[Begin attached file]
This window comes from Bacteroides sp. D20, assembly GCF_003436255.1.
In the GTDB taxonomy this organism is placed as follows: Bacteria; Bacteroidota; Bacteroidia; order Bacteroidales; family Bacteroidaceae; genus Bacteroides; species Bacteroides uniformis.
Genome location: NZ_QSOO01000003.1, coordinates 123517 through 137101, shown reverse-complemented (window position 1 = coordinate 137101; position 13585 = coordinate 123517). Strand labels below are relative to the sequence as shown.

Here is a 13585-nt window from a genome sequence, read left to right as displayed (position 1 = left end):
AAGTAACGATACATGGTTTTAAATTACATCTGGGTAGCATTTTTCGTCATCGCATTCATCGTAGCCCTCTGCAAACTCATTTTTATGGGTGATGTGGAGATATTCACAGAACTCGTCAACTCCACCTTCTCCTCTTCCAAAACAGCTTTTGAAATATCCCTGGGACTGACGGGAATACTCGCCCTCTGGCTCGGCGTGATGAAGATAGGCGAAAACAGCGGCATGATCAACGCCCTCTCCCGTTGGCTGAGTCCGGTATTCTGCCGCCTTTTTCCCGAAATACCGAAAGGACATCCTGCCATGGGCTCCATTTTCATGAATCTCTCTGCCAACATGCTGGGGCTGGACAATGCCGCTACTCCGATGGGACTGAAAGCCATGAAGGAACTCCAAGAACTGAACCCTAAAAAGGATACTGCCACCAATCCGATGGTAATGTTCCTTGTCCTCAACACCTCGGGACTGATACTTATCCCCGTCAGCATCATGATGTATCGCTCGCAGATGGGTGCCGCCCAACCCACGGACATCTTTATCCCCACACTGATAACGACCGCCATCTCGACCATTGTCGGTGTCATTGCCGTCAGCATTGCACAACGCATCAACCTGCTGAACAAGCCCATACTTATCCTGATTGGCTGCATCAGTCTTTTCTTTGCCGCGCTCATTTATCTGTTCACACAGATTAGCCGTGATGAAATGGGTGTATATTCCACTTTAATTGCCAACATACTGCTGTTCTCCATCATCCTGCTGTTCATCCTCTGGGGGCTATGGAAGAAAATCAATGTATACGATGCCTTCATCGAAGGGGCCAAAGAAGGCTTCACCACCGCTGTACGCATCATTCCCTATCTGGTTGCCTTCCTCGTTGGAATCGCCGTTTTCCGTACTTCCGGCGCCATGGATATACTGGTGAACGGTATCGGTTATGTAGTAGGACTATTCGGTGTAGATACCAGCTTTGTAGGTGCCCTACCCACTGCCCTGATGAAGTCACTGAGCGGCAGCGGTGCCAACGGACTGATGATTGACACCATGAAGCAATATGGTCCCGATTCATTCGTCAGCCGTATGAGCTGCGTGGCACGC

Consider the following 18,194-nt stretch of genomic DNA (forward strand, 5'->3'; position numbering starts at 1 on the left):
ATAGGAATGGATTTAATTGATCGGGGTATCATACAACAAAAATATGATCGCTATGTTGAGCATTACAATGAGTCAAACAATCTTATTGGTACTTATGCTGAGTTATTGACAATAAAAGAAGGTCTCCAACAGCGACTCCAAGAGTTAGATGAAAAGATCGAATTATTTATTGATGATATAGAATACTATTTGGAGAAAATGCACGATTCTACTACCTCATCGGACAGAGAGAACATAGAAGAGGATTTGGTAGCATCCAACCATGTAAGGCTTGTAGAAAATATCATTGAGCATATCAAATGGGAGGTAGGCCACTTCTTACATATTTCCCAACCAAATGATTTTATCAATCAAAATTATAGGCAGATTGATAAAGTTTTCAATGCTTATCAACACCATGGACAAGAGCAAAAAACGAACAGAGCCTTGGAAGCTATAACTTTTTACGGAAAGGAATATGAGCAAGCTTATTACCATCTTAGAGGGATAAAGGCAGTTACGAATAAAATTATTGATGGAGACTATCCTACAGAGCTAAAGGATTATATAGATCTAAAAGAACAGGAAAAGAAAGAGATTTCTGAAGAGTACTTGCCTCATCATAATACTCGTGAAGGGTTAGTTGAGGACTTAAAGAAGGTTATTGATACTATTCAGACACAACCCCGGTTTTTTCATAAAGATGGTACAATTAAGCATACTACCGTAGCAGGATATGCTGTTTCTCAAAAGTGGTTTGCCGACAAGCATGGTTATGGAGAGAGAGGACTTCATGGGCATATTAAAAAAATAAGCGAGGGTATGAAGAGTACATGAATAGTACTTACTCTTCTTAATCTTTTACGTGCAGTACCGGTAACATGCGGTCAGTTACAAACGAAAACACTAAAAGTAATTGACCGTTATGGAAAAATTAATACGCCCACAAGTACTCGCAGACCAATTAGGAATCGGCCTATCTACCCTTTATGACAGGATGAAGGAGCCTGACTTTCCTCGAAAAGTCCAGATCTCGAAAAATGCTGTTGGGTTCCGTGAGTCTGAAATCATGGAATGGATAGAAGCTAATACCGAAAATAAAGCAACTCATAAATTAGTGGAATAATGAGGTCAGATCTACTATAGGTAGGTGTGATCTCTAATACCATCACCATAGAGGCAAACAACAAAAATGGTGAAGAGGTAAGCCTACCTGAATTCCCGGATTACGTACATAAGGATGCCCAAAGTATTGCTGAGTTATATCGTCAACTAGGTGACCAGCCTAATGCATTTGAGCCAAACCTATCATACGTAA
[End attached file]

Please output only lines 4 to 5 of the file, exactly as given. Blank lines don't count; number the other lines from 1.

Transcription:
Here is a 13585-nt window from a genome sequence, read left to right as displayed (position 1 = left end):
AAGTAACGATACATGGTTTTAAATTACATCTGGGTAGCATTTTTCGTCATCGCATTCATCGTAGCCCTCTGCAAACTCATTTTTATGGGTGATGTGGAGATATTCACAGAACTCGTCAACTCCACCTTCTCCTCTTCCAAAACAGCTTTTGAAATATCCCTGGGACTGACGGGAATACTCGCCCTCTGGCTCGGCGTGATGAAGATAGGCGAAAACAGCGGCATGATCAACGCCCTCTCCCGTTGGCTGAGTCCGGTATTCTGCCGCCTTTTTCCCGAAATACCGAAAGGACATCCTGCCATGGGCTCCATTTTCATGAATCTCTCTGCCAACATGCTGGGGCTGGACAATGCCGCTACTCCGATGGGACTGAAAGCCATGAAGGAACTCCAAGAACTGAACCCTAAAAAGGATACTGCCACCAATCCGATGGTAATGTTCCTTGTCCTCAACACCTCGGGACTGATACTTATCCCCGTCAGCATCATGATGTATCGCTCGCAGATGGGTGCCGCCCAACCCACGGACATCTTTATCCCCACACTGATAACGACCGCCATCTCGACCATTGTCGGTGTCATTGCCGTCAGCATTGCACAACGCATCAACCTGCTGAACAAGCCCATACTTATCCTGATTGGCTGCATCAGTCTTTTCTTTGCCGCGCTCATTTATCTGTTCACACAGATTAGCCGTGATGAAATGGGTGTATATTCCACTTTAATTGCCAACATACTGCTGTTCTCCATCATCCTGCTGTTCATCCTCTGGGGGCTATGGAAGAAAATCAATGTATACGATGCCTTCATCGAAGGGGCCAAAGAAGGCTTCACCACCGCTGTACGCATCATTCCCTATCTGGTTGCCTTCCTCGTTGGAATCGCCGTTTTCCGTACTTCCGGCGCCATGGATATACTGGTGAACGGTATCGGTTATGTAGTAGGACTATTCGGTGTAGATACCAGCTTTGTAGGTGCCCTACCCACTGCCCTGATGAAGTCACTGAGCGGCAGCGGTGCCAACGGACTGATGATTGACACCATGAAGCAATATGGTCCCGATTCATTCGTCAGCCGTATGAGCTGCGTGGCACGC